12 Must-Have Pantry Staples by Caron Golden

A cook can’t live by pantry alone, but a well-stocked pantry can be the difference between a just okay meal and an utterly delicious one. It can also be the difference between getting a homemade meal on the table and relying on a frozen dinner. Think of the ingredients that make up the recipes in everything from magazines to Instagram that make your mouth water. What ingredients or ingredient combinations make them special? Once you start noticing these things you can add them to your pantry to also use in other ways. For instance, that soulful smoky paprika used in an easy paella recipe can also make air-popped popcorn or roasted vegetables irresistible. If you’re making a whole grain dish, low-sodium broth, whether chicken or vegetable, adds a depth of flavor beyond what mere water can offer. Need to add some protein to a salad? How about some canned garbanzos or tuna in olive oil?

12 Must-Have Pantry Staples A well-stocked pantry also gives you the ability to make a meal when the fridge is kind of barren. A can of San Marzano tomatoes, canned cannellini beans, reconstituted dried mushrooms, extra virgin olive oil, a dash of sherry vinegar, and your favorite herbs and spices can make a quick sauce for whole-wheat pasta. 

With all this in mind, here is our list of one-dozen must-have pantry staples along with easy ways to use them in your meals.

Broth: Whether in cartons or cans, chicken, beef, or vegetable, look for low-sodium, fat-free versions. Use them to make soups or stews; replace water to cook grains, rice, or lentils; or to braise chicken or vegetables. 

Beans and legumes: Canned beans are indispensable for salads and soups or to make dips like hummus. But also consider cooking up dried beans in broth. Lentils and peas make for flavorful salads and soups. 

Grains: Rice is great, especially brown, jasmine or basmati. But branch out and try making wheat berries, hulled barley, and whole-wheat couscous. 

Whole-wheat pasta: Keep the portions small and the pasta whole wheat or grain if you’re gluten free). Experiment with different brands to find the ones that you love.

Oils: Use walnut, toasted sesame, or flavored oils for dressings or to finish a dish, but others, like canola, grapeseed, and avocado for their neutrality and high smoke point when you’re sauteing. Extra virgin olive oil is great for sauteing or dressings—but save the really good stuff for finishing.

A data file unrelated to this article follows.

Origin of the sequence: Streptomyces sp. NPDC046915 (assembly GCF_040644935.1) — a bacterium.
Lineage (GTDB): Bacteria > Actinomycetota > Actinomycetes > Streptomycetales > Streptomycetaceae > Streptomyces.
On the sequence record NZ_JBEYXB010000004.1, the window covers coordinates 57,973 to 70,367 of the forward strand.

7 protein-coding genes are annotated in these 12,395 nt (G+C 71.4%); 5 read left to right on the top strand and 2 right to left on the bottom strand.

Vinegars: A good collection can include basic distilled vinegar, red and white wine varieties, rice, sherry, apple cider, and balsamic. Use them in vinaigrettes, of course, but also to quickly pickle vegetables, create a piquant dipping sauce, and marinate meat.

Dried vegetables like mushrooms and tomatoes: With dried mushrooms you’re getting a twofer—both the plump reconstituted mushroom and the liquid, which you can add to soups or stews. Sundried tomatoes can be reconstituted, then marinated in oil. Add to pasta or a grain dish—and add the now-flavored oil to your sauce or as a dressing ingredient.

Canned tomatoes: Canned tomatoes are an obvious go to for a pasta sauce, but they can be the foundation for a hot or cold soup or stewed chicken. Look for San Marzano or fire-roasted (low-sodium) versions for the most flavor.

Canned seafood: Yep, tuna, of course, but also salmon, sardines, and clams—even mackerel and herring. Sure, make your traditional tuna salad. but also think about a composed salad Nicoise. Make salmon patties or flake the salmon or oil-packed tuna and make a topping for pasta (sauté in a little olive oil and garlic, add lemon zest and a splash of white wine). 

Spices: From your basic salt and pepper to cinnamon, chili powder, cumin, and cloves, a good spice collection can steer your dish to your unique flavor preferences. We recommend that you limit your salt intake or use sodium-free seasonings instead. Add to sauces, dressings, soups, and stew. Rub on fish, chicken, or meats. Add to a grain salad, sprinkle on roasted veggies.

Dried Herbs: The same applies to dried herbs. Gather oregano, thyme, marjoram, tarragon, and sage for starters, then build. Even better? Grow your own.

Condiments: Mustard isn’t just for a sandwich. A full-grain Dijon mustard can lightly coat chicken for baking. Items like chili paste, hot sauces, ketchup, honey, Worcestershire, and soy sauce are fundamentals for dressings, sauces, and marinades. Just watch out for those high in sodium.

Recommended for You